The Rehabilitation Project
[As in the Dedication Souvenir Program]
Every pastor, since Floyd Morris and his faithful crew of laymen repaired and re-dedicated the “new basement” and hearth room with a little money and a lot of work, has wanted “to do something” about the condition of Jacksonville Church. But the job, once you looked at it, seemed endless. If you fixed the roof, what would you do with the chimney? If you tore out the chimney, what would happen to the heating plant and what would you do with the inside scars? It looked overwhelming.
Then two things happened in the summer of 1944. Arthur Moody was sent to Trumansburg and Jacksonville, some say “for just such a time as this.” He felt, as many of the “faithful” did, about the condition of the church building. After spending a morning alone in the church, thoughtfully and carefully going over the entire plant, he felt he had “assurance” that “something” could be done about it. So the next Sunday, July 9, a notice appeared in the Sunday Bulletin. “The Minister is looking for someone with $1,000 to challenge the church and community to match or double that gift to make the church a fitting expression of Christian faith."
The second “impetus” given was in a church school board meeting at the home of Alice Hopkins. Starting with the needs of the departments of the “Church School” housed in the damp and musty basement rooms. The discussion crystallized in the appointment of a “housing committee” to confer with the trustees on the matter of repairs. At the instigation of Alice Hopkins this committee met during the minister’s vacation, then met with the trustees and evolved a plan to “start somewhere” and do that job well. Just “one step” at a time with an “over-all” plan in view. The “League Room” was settled on as the first project. The first objective was raising $500.
The Young Adult Fellowship, organized during the pastorate of Chas. Tryon, took on this task. August 26 a meeting was held with some dozen YAF members and the minister at the Fred and Winnie Baker camp. The theme was “ways and means.” A plan was make, put in operation, $500 was raised and the work on the League Room was begun in September in charge of Leslie Hovencamp with Harland Knight as chairman of operations. It was completed and rededicated in November at a cost of about $410.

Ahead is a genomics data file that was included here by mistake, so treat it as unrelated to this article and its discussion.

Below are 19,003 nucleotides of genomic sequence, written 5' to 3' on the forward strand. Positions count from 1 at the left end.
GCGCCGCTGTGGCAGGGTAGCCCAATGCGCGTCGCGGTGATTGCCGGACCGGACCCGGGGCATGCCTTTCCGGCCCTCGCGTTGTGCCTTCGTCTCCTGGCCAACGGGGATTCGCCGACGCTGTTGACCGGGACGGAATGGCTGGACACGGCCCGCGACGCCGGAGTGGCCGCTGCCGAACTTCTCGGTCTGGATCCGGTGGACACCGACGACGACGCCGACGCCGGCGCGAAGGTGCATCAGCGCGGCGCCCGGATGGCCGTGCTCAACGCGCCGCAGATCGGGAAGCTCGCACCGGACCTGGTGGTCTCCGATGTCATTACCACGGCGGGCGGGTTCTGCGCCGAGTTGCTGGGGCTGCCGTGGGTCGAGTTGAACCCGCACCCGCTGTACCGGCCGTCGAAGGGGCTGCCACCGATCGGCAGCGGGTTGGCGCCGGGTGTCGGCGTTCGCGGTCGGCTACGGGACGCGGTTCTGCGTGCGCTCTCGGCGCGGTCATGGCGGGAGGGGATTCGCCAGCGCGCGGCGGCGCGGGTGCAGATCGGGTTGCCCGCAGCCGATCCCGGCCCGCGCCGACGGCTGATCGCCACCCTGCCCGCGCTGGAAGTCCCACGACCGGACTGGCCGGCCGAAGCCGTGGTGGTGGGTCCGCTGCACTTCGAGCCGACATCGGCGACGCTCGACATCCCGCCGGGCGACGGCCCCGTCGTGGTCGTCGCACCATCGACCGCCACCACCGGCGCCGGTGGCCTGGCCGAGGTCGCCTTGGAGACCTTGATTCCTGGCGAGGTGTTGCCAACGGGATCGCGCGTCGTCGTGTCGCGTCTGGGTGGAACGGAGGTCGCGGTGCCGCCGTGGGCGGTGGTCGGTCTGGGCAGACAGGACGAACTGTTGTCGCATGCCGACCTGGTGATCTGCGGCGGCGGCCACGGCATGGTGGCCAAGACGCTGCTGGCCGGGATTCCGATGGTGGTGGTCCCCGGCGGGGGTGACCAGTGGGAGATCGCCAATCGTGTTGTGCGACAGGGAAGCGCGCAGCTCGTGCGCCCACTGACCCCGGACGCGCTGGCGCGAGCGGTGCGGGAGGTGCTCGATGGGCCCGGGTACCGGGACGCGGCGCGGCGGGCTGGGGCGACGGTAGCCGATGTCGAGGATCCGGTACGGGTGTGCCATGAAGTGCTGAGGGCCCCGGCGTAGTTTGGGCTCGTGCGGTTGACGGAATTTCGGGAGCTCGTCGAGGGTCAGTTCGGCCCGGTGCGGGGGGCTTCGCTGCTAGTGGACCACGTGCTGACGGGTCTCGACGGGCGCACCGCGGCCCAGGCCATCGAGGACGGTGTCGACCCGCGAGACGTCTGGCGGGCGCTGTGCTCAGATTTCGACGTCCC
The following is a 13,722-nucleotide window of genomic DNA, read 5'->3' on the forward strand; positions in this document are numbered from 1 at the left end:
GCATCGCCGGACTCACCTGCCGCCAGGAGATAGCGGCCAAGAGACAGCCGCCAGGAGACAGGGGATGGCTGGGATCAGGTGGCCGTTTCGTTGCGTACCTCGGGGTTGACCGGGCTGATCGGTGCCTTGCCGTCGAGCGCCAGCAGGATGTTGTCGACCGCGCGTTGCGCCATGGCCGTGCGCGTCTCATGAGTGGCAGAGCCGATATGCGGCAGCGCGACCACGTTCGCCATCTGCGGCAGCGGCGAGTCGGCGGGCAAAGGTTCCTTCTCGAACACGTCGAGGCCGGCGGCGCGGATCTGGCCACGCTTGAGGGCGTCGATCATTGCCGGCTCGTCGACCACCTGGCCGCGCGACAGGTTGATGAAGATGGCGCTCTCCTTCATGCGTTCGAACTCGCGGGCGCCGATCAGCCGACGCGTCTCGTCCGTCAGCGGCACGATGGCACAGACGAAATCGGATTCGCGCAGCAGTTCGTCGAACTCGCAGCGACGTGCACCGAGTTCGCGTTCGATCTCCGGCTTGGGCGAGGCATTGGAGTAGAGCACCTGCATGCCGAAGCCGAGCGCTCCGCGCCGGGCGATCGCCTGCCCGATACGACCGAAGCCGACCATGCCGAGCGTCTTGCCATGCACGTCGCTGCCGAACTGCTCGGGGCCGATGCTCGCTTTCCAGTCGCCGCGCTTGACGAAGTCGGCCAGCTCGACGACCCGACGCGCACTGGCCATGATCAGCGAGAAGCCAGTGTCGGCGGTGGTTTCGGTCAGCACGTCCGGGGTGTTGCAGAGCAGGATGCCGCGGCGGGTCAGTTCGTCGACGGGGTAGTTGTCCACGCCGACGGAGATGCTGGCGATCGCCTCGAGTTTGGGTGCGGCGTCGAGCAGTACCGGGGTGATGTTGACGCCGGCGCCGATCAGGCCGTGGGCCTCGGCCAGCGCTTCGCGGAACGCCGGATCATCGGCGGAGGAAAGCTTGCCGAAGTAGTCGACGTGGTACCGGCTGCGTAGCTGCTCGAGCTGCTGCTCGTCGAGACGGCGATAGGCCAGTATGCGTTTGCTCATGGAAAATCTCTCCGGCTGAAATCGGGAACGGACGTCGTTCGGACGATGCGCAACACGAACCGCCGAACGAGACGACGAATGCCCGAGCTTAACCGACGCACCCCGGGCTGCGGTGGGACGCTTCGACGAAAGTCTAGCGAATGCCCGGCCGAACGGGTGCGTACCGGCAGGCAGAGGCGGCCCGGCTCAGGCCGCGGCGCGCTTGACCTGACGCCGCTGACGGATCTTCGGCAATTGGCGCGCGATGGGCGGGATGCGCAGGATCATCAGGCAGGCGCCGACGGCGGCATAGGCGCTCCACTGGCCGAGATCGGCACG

In the meantime, the “Crusade for Christ” was put on. Jacksonville was given a quote of $625 and was one of the first churches in the district to go over with a subscription of $678. Several persons felt the encouragement of this to think in terms of larger projects for the church.
January 7, 1945, the Official Board declared 1945 “Anniversary Year,” because the 150th anniversary of the beginnings of the church in Jacksonville came that year. Likewise, several other anniversaries.
February 12, ten officials with the minister met at the home of Mr. and Mrs. Harland Knight to discuss possible further repairs on the church. On February 15 a series of weekly letters of “information” began to go out to some 200 families. With Sunday, February 18, the minister began a series of sermons preparatory to a “move ahead.”
February 19 was an important evening in Jacksonville Church history. Twenty-two officials met at the home of Mr. and Mrs. Delos Crumb. They decided to raise $5,000 at least to repair the church inside and out. This work was to be made a community “Memorial” to the Youth in Service from Jacksonville community. March 12 the finance committee met at the home of the Rev. and Mrs. Arthur Moody to discuss final details of raising the fund with a goal of $5,500. The campaign was called, “The Crusade of the Cross.”
March 18, ninety-two people were present at the sun service and began to “lift that cross” with $1,200 subscribed. March 25, $750 more was subscribed, and when church was over April 1, $2,650 had been written in the “Book of Golden Memories.”
The “Anniversary Year” had two objectives: 1) Fill the church by Easter, and 2) Fix the church this year. The church was filled Easter and the project began to “fix” the church April 1. April 13 Professor Walter Long of Auburn was retained as consulting architect.
The building committee under leadership of Harland Knight tackled an almost impossible job. Material was scarce, labor was scarcer. Winifred Baker, chair of the finance committee was taken sick, so Graham took over.
August 12 was celebrated as “Progress Sunday.” The work on the outside had been completed and the sum had mounted to $5,675. Rev. Floyd Morris, former pastor, was the speaker.
Then “post-war conditions” caused a series of delays. Many unexpected necessities for the building increased costs. The day of dedication was postponed from December 16, 1945 to March 31, 1946. Meanwhile, two $1,000 legacies had been left the church, “for just this time.” Another $1,000 was subscribed by the membership and friends. An unestimated number of hours of donated labor by many different people in addition has made possible final consummation of the work.
Architect, Professor Walter Long of Auburn; Contractors Van and Mac, Auburn; Heating, Herbert Haight, Trumansburg; Painting, Leslie Hovencamp, Jacksonville; Electrician, Chas Drummond, Jacksonville; Organ, Frederick Betts, Moravia.